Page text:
Monday, 25 February 2008

CD Review - Taj Mahal

Oooh So Good’n Blues/Recycling The Blues & Other Stuff

By M.D. Spenser

Taj Mahal is one of the great Blues revivalists. The two early ’70s albums collected here capture him in peak form, devoted to reviving – literally, giving new life to – country Blues.

Taj’s interests over a 40-year career have ranged from reggae to Hawaiian music, from West African to R&B – all in his own inimitable style. But underpinning his music at all times has been the Blues.

Mahal is the progenitor of a whole generation of Bluesmen, from Eric Bibb (right down to the hat) to Keb’ Mo’, Guy Davis, Corey Harris and Alvin Youngblood Hart. Those of us who love the Blues today owe him an immeasurable debt.

This CD is primarily acoustic – simple yet intense, traditional yet unmistakably Taj Mahal. On many tracks he is backed by the then-unknown Pointer Sisters – loosely and raucously, for example, on ‘Little Red Hen’, one of the originals that fit perfectly beside songs by Robert Johnson, Willie Dixon and Mississippi John Hurt.

Much of “Recycling The Blues,” the second album on this CD, is live. Few performers excite a crowd like Taj.

He opens by playing the conch, of all things. On the second track, he plays kalimba, an African thumb piano. Then on to the 12-bar Blues of ‘Bound to Love Me Some’. Then a tune on the banjo. He follows that with an a cappella gospel number that really gets the house rocking. Darn few people in this world can rock the house with just a voice, no instruments.

Purists have sometimes turned up their noses at him, but like the great Bluesmen before him, Mahal is an originator, an irrepressible creative force. Purists be damned, nobody does Blues better than Taj Mahal.

This is a fine place to start a Taj collection, and a welcome addition to an existing one. Highly recommended.

Sunday, 24 February 2008

CD Review - Jimmy Blythe

Messin’ Around Blues: Enhanced Pianola Rolls

By M.D. Spenser

Jimmy Blythe was one of the originators of boogie-woogie piano. Hats off to Delmark for producing this amazing and valuable album of his work.

Little is known of Blythe’s life other than that he was born in Kentucky around 1901, moved to Chicago in his teens, and died of meningitis in 1931.

An esteemed sideman, he accompanied Louis Armstrong and Ma Rainey, among many others. He also had a solo career, part of which involved producing player piano rolls.

Early piano rolls were crafted by hand. But the more advanced method used for Blythe’s rolls involved a pianist actually playing on a special piano that reproduced the notes for the rolls.

Because a collector, Mike Montgomery, had some of Blythe’s rolls, Delmark was able to record Blythe’s playing on modern equipment. Through the miracle of antiquated technology, we hear Blythe’s playing as if it were recorded today, without the hiss of recordings laid down in the 1920s.

The result: a unique opportunity for a high-fidelity listen to original Jazz Age music.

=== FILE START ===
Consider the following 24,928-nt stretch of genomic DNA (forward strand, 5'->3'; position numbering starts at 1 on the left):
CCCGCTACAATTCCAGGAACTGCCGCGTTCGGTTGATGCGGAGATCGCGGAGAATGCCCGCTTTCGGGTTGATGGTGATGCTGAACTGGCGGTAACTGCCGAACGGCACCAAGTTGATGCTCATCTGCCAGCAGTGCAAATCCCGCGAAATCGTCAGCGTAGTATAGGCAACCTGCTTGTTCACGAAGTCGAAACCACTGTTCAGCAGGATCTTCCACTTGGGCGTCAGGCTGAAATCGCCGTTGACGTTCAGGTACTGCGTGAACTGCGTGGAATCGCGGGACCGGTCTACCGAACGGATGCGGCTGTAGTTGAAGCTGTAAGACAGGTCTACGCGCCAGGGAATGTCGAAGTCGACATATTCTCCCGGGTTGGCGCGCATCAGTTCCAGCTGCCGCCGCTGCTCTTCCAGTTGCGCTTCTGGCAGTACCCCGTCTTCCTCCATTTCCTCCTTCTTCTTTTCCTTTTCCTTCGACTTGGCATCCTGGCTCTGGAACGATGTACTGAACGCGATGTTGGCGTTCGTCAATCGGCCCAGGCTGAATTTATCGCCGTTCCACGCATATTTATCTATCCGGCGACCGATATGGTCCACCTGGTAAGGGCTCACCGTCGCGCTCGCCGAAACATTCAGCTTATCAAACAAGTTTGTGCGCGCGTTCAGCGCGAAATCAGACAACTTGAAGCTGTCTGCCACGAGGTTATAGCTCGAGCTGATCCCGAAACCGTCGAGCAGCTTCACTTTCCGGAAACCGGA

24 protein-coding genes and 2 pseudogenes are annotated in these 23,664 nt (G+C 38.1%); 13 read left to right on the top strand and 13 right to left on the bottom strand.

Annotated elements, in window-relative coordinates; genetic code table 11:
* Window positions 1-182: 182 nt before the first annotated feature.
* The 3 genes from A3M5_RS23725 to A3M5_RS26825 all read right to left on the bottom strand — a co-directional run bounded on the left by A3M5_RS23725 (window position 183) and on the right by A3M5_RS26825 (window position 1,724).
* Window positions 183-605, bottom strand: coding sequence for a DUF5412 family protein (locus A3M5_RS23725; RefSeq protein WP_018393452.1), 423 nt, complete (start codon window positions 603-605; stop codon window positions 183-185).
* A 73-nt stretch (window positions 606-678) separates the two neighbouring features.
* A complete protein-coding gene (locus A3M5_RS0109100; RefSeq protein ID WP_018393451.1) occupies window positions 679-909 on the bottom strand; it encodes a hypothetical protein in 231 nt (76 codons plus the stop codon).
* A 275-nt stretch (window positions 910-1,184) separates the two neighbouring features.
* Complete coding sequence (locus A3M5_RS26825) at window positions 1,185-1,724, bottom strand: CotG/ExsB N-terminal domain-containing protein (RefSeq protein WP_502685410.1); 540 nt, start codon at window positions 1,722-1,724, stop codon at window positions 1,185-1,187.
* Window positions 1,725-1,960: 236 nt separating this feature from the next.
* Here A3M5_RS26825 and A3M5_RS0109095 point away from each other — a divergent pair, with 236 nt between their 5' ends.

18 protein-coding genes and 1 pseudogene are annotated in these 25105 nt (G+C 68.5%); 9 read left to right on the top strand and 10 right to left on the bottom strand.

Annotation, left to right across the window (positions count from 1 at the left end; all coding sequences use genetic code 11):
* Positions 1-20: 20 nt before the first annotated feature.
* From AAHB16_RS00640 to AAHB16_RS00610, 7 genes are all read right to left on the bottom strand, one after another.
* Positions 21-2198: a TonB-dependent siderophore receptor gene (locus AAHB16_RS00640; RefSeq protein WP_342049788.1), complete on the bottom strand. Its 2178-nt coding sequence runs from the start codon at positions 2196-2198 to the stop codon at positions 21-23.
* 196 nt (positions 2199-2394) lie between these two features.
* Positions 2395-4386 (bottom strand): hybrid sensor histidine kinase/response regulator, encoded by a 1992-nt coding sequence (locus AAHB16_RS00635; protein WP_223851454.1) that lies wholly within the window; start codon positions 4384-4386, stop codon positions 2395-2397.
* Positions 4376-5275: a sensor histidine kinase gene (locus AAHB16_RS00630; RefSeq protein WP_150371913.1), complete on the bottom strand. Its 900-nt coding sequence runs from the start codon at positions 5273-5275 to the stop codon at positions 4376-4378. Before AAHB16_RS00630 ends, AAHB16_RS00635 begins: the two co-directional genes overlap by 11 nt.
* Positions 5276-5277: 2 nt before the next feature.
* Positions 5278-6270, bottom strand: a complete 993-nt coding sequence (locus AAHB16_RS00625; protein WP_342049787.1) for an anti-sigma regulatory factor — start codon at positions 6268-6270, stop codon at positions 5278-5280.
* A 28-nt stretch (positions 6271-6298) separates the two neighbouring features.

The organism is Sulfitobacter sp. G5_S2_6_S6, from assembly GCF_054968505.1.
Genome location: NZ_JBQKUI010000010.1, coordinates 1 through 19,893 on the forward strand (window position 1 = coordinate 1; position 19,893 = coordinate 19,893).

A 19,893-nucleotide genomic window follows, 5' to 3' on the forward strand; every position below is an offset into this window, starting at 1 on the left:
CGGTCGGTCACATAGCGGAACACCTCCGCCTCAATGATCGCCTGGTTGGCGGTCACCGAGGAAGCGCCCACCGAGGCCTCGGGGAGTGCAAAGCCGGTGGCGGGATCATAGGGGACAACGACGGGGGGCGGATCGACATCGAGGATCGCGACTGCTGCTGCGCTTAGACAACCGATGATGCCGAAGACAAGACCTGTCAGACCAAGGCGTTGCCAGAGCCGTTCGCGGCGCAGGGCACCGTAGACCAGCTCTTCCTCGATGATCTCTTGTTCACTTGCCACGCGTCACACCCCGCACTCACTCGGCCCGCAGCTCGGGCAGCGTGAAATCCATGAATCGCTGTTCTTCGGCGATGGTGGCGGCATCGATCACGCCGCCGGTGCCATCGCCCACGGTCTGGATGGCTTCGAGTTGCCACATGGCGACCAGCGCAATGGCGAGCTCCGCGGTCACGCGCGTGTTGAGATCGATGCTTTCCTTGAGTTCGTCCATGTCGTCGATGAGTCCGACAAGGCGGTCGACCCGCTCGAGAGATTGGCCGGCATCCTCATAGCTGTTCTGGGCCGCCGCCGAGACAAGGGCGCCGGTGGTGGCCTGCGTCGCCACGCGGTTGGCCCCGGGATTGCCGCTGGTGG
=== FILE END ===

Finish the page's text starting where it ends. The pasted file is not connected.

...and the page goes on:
And what fun. The 19 cuts are mostly ragtime or its relative, boogie-woogie, a genre that relies on a repeated walking bass pattern together with a lively right-hand lead characterized by syncopation and triplets.

Some tracks are credited to Blythe, some to other writers, and the origin of the rest is unknown. No matter. This is about as entertaining as piano gets. A fine recording.

Monday, 11 February 2008

CD Review - Warner Williams and Jay Summerour

Down ’N’ Dirty

By M.D. Spenser

This is an enjoyable and good-humoured CD, featuring low-key acoustic Blues interspersed with low-key acoustic country.

The album is based entirely on a singer with a guitar backed by a guy with a harmonica: think
Cephas & Wiggins. This may be the Blues, but there’s no anguish, no intensity – just laid-back good times.

Williams, a retired government official, is a dexterous if conventional fingerpicker with unpretentious vocals. Summerour, far younger, adds bouncy harmonica, contributing to the general aura of fun.

It would be an understatement to say the album includes old chestnuts. After starting with a very Bluesy ‘Black Cat Bone,’ the duo work their way through such standards as ‘My Blue Heaven’ (a song recorded not only by Fats Domino but Bing Crosby), ‘I’m Gonna Move Way On The Outskirts Of Town’ and ‘Blueberry Hill’.

‘Georgia On My Mind’ is surely a song that has been recorded often enough – not to mention definitively – but the duo manage a nice version, with Summerour’s harp sounding gentle and mournful over Williams’ slow, melodic picking.

Mixed in with the Blues are country numbers – a Hank Williams tune, a song made famous by Loretta Lynn, even one popularized by Billy Ray Cyrus.

And the album concludes with a lively Blues with plenty of instrumental breaks to give both players a chance to show off their skills.

This stuff would sound fantastic played live in someone’s living room. As a CD it’s quite pleasant, but it’s not the most ground-breaking album you’ll ever buy.

Sunday, 10 February 2008

CD Review - Blind Willie Johnson

Nobody’s Fault But Mine: Original Recordings 1927-30

By M.D. Spenser

Blind Willie Johnson recorded just 30 songs over three years, yet his influence remains pervasive. Twenty-three are collected on this fine CD.

They’ve been covered by people from Ry Cooder to The Grateful Dead, Taj Mahal and Chris Thomas King. Johnson’s gruff, agonized singing surely influenced Howlin’ Wolf, who in turn influenced others – including, perhaps, Corey Harris, another modern artist who’s covered Blind Willie.

Johnson perfected bottleneck slide; the slide plays lead while his percussive strumming provides the rhythm. Johnson used, it is believed, a pocket knife for a slide, at least initially.

On all songs, he is accompanied only by his guitar and, occasionally, a background singer thought to be his wife.

The songs are pure Blues but with unremittingly religious lyrics. “His blood makes me whole,” he growls in ‘Church, I’m Fully Save Today’.